I just finished reading Nick Turse’s terrifying reveal of the American war on VietNam– Kill Anything That Moves. I am filled with horror and sorrow and rage…and even moreso when I realized that the US is pursuing exactly the same doomed-to-fail tactics in the War on “Terror”…which really is a regional War on Islam and muslims. Just as the US sought to suppress communist ideology in VietNam, it now seeks to suppress Islamic ideology in MENA and subsaharan Africa.
But I will make this short. US dropped the equivalent of 640 Hiroshima nuclear bombs and killed an estimate of 1.4 million civilians and still lost the war. Because the US could never reach the theoretical “crossover point”, the point where US had killed enough Viet Cong that they gave up. Physical attrition and brute-force warfighting is never going to work against an enemy that just melts away and chooses a different front. Nick Turse describes the objectives of “technowar”.
In VietNam, the statistically minded war managers focused, above all, on the notion of achieving a “crossover point”: the moment when American soldiers would be killing more enemies than their Vietnamese opponents could replace. After that, the Pentagon expected, the communist forces would naturally give up the fight.
Regional population demographics and generational warfare promise a virtually endless supply of sunni youth in MENA and Subsaharan Africa. Demographic shift has obliterated the crossover point for any war on IS– by 2050 there will be ONE BILLION youth in Africa, and more than half will be Sunni muslim. So IS has a bottomless pool of youth recruits to draw on. US is simply not going to be able to kill enough young sunni muslim humans to make a dent in the population growth curve.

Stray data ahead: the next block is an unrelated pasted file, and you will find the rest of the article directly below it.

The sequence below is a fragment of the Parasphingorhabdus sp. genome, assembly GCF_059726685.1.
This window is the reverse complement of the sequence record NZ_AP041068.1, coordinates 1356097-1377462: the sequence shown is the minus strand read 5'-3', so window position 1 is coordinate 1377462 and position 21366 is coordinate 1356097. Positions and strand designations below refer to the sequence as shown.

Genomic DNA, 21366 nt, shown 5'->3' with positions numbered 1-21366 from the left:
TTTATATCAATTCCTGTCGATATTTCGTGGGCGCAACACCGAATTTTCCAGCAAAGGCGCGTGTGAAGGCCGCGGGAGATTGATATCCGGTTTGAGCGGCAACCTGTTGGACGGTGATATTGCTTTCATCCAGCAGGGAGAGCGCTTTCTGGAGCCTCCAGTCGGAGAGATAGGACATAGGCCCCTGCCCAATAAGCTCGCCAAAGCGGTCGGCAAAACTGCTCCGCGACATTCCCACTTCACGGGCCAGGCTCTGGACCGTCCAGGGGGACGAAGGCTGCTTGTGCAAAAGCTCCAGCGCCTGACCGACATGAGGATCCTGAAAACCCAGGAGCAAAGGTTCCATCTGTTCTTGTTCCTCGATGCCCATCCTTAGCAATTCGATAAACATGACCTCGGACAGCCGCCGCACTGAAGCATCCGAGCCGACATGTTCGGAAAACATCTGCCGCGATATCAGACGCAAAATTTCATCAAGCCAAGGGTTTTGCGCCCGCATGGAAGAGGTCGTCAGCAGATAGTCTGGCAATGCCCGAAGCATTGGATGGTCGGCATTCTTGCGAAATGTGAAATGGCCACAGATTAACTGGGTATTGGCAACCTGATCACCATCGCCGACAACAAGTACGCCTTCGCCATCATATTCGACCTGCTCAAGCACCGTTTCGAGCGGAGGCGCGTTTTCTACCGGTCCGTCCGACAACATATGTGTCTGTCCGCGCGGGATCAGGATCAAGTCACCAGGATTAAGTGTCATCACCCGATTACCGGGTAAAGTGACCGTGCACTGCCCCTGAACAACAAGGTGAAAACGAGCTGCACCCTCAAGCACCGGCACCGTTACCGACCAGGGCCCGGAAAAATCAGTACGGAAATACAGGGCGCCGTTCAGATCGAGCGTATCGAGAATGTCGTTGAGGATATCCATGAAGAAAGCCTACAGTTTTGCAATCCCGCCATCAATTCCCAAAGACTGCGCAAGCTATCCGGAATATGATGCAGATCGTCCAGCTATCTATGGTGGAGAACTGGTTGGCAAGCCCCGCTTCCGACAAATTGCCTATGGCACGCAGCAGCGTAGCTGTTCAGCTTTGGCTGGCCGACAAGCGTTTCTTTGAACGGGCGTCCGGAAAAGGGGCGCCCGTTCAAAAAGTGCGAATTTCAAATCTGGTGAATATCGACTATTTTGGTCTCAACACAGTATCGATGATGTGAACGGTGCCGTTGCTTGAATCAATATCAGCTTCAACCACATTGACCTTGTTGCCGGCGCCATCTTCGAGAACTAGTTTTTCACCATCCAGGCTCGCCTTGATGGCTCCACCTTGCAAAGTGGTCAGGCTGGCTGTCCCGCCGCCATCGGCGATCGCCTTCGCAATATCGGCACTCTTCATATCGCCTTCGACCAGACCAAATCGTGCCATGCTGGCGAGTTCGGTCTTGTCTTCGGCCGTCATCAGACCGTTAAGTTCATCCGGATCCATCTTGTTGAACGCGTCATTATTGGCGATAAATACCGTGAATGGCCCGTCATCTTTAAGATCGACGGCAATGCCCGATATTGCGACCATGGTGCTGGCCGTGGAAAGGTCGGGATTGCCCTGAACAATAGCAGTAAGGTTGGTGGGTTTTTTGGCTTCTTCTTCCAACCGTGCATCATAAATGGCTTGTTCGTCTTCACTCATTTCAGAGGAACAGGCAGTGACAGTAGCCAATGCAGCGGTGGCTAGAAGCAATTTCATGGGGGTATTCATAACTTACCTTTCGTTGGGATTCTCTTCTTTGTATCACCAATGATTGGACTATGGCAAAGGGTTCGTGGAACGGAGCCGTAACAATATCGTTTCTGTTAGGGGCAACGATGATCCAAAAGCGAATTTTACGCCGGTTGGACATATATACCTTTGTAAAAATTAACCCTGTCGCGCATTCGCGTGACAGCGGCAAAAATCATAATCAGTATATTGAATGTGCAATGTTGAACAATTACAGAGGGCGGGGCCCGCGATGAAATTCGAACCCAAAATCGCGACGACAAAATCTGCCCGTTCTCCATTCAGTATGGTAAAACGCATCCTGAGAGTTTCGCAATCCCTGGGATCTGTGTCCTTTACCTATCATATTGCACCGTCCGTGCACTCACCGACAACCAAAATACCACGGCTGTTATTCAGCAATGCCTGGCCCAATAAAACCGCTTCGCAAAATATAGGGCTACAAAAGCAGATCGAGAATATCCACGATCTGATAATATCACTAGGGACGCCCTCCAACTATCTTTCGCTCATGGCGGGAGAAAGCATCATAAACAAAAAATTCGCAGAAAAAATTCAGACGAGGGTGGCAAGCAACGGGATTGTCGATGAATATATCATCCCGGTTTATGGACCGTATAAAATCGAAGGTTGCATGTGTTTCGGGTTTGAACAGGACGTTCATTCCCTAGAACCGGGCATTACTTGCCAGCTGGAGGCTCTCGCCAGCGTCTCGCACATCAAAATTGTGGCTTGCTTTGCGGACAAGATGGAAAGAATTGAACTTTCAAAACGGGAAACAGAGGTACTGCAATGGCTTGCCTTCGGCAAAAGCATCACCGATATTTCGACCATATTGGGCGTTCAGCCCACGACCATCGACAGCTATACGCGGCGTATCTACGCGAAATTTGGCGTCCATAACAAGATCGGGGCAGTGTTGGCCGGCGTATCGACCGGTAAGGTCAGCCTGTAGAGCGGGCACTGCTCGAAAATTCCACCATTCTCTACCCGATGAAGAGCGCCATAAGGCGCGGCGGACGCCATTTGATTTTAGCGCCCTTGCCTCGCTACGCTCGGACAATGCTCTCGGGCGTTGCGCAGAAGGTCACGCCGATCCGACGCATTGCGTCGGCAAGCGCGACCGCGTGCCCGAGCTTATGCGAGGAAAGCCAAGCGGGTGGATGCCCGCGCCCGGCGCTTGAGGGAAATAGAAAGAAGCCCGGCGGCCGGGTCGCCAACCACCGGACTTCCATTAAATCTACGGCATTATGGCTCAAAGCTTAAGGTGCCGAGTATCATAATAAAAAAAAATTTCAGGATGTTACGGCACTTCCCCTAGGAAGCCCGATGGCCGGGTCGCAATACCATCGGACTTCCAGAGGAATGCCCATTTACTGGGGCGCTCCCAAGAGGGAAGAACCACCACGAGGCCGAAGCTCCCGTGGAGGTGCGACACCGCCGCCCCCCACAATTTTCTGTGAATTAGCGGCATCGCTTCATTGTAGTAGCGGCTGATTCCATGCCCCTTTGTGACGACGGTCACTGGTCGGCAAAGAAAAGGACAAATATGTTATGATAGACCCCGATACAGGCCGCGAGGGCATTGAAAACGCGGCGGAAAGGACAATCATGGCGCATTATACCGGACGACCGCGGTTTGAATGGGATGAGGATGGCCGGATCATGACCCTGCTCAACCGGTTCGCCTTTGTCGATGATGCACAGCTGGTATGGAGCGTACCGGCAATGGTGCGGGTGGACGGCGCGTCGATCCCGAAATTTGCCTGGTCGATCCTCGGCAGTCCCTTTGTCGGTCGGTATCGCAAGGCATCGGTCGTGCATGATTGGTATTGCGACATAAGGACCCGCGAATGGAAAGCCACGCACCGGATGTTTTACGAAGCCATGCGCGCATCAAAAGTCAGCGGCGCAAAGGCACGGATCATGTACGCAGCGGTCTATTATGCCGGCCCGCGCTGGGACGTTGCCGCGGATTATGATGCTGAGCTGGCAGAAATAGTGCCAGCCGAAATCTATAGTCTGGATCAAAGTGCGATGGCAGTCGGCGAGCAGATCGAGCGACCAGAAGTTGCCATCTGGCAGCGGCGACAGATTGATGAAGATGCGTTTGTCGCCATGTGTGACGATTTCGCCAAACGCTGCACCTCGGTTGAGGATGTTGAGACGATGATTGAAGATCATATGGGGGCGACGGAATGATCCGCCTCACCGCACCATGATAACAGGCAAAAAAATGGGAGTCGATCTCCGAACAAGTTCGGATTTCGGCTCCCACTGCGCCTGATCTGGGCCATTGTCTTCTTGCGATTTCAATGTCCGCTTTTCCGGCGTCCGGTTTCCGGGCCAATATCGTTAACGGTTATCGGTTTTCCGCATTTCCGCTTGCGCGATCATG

In fact, the Defense Department admits that right here. Via the esteemable Micah Zenko:
Here’s a summary of the anti-ISIS bombing campaign: 30,000 fighters – 20,000 killed = 30,000 fighters
The primary focus—meaning the commitment of personnel, resources, and senior leaders’ attention—of U.S. counterterrorism policies is the capture or killing (though, overwhelmingly killing) of existing terrorists. Far less money and programmatic attention is dedicated to preventing the emergence of new terrorists. As an anecdotal example of this, I often ask U.S. government officials and mid-level staffers, “what are you doing to prevent a neutral person from becoming a terrorist?” They always claim this this is not their responsibility, and point toward other agencies, usually the Department of State (DOS) or Department of Homeland Security (DHS), where this is purportedly their obligation internationally or domestically, respectively. DOS and DHS officials then refer generally to “countering violent extremism” policies, while acknowledging that U.S. government efforts on this front have been wholly ineffective.
Better get working on that counternarrative, Dr. Atran.